How to: Water Flow in Condensers

Introduction

Many reactions require the use of a condenser. Any fluid-cooled condenser needs, obviously, a liquid coolant. The most common one is cold water.

What I want to address here is: how to create a flow of said coolant inside the condenser? Surprisingly, the most common and accepted way of doing so is by conecting the condenser to a water tap, open said tap and let the water flow. In my opinion, this method is  straightforward bad.

Aquarium Pump

I use a very different method (me and probably many other chemists out there). Instead of using the water tap to provide the flow I use an aquarium pump.

Aquarium pumps are used in household aquariums to filter the water (I’m far from being an aquarium master so do correct me if I’m wrong 🙂 ). The one I use was broken and so I got it for free. It was bought for about 10€.

Here are two pictures of my pump:

Set Up

So, how does it work? First, you need a container to hold the water. It can be just about anything (plastic is recommended to decrease heat flow). And you can add some ice if you wish to have very cold water.

You also need your ordinary rubber hose:

The pump has a little hole where water exits. You must adapt one of the rubber hoses to connect there. Mine is just the right size and I just need to push it in.

Attach that hose to the condenser. Attach the other hose to the condenser as well and place it freely in the water container.

Here is a picture of a condenser with this set up running:

Advantages

  • You don’t waste water. Either because you care about the environment or your monthly bills, you don’t waste liters of water just to refrigerate your apparatus.
  • You can mount your apparatus wherever you wish. With this system you don’t need to be close to a water tap.
  • You can control the temperature of the water much more easily. And you can add ice to make the water colder than regular tap water.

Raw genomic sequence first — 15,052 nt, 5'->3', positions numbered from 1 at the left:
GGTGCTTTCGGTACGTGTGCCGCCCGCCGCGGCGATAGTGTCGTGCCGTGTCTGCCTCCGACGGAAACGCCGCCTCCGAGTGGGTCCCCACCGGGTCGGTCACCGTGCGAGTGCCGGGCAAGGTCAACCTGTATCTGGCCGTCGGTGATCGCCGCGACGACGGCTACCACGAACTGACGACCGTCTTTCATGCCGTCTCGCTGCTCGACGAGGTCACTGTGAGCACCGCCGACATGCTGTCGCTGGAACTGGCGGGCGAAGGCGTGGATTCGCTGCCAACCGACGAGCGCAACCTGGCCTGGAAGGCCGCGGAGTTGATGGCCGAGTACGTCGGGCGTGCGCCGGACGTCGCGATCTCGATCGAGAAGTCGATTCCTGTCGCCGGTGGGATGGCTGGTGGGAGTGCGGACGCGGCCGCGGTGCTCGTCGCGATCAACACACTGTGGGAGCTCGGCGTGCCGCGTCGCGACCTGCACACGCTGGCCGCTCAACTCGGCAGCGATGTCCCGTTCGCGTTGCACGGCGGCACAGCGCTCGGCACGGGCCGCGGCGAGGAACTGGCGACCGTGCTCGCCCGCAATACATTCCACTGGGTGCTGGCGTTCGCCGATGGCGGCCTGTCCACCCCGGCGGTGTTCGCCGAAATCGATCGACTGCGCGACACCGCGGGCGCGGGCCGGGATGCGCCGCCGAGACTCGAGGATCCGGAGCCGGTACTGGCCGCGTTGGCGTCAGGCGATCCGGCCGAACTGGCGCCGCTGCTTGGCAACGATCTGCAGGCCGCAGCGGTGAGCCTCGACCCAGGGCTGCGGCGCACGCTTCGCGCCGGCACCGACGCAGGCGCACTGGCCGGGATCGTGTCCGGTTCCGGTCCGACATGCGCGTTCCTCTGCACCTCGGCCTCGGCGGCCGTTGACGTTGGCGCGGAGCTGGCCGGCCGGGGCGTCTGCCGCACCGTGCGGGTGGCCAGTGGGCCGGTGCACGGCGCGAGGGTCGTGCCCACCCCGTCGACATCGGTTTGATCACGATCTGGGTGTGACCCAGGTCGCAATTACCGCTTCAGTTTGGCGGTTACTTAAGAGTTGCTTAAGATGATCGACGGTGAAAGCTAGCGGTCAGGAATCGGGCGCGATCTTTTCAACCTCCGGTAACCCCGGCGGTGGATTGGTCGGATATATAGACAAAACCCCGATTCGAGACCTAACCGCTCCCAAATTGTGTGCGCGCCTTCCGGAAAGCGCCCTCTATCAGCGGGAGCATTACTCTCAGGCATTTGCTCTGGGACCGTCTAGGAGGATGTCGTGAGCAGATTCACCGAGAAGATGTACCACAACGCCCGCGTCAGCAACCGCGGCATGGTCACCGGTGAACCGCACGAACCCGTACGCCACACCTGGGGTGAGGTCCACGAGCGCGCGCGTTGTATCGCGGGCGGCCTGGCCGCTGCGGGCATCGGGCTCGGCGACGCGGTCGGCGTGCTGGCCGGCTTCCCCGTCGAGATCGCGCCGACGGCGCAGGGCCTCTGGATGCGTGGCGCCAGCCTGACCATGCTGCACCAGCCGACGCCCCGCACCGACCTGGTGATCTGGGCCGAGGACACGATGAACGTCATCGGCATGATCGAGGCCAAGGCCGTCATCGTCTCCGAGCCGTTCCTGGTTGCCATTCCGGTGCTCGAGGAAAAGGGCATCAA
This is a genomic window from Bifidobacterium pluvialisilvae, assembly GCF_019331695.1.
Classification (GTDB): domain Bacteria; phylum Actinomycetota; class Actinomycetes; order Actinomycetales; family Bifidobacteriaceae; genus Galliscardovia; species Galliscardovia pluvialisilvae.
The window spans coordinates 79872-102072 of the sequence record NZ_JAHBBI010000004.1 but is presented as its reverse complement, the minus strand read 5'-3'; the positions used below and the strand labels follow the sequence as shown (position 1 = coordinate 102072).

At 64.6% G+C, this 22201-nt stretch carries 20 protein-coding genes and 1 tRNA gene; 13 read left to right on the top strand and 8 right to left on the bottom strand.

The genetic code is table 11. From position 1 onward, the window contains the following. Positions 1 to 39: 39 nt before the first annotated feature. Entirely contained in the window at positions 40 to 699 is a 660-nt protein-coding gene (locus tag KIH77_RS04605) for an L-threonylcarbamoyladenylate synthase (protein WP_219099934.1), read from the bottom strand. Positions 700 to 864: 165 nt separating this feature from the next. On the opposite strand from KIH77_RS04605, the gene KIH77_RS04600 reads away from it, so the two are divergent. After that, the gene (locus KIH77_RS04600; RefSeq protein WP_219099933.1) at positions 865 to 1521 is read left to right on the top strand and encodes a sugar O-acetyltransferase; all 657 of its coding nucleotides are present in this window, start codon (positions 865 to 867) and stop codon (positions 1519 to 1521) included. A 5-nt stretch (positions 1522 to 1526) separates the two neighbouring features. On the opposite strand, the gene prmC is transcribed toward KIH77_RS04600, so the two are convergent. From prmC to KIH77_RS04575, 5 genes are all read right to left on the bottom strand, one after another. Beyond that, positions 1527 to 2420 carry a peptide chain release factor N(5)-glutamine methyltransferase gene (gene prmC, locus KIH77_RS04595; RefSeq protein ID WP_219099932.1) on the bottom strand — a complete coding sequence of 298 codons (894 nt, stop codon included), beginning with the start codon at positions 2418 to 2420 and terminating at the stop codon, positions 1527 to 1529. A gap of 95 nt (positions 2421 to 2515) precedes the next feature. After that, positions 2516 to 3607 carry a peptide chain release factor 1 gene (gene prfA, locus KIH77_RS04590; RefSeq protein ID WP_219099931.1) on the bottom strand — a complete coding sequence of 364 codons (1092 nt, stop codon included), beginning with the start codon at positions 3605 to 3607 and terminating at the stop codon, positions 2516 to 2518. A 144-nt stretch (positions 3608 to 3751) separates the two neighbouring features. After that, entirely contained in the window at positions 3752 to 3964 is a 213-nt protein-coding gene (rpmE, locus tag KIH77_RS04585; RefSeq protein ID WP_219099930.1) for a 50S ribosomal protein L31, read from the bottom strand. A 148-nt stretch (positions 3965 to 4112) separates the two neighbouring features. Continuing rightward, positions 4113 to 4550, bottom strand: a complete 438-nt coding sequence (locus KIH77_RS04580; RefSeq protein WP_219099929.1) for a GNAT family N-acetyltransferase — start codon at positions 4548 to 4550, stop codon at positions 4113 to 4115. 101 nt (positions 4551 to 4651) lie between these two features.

• You can use other types of coolants instead of only water. For instance, some reactions may need a coolant that can reach -5ºC or -10ºC.
  • For some fun, you can add dye to the water and have some colorful coolant for your condenser…

Disadvantages

  • My pump was dirt cheap and it works well. However, some very cheap pumps may not have enough power to pump water into a condenser. Try to buy one in a store that allows you to change the item if it doesn’t work properly.

Final Notes

I honestly find this method much better than the regular tap water method. I hope this is of use and please leave some feedback. If you have any doubts, feel free to comment.

One thought on “How to: Water Flow in Condensers

  1. Love your website. Keep adding more articles! I’m looking for a way to distill water and got a Graham Condenser and an aqurium pump. But I haven’t seen anyone in their directions say that it has to be SUBMERSIBLE. The aquarium filter I bought only pumps air and has to be higher than the water. So, I’ve found that you just need a submersible fountain pump, which is found at Home Depot around here for about $20; Walmart doesn’t carry one (that I could find). I know distilled water is cheap, but I live in a rural area and I didn’t want to pay $250 for an electric one. I wish I’d read your article on condenser differences first! Well, it’s a fun experiment anyway.

    Like

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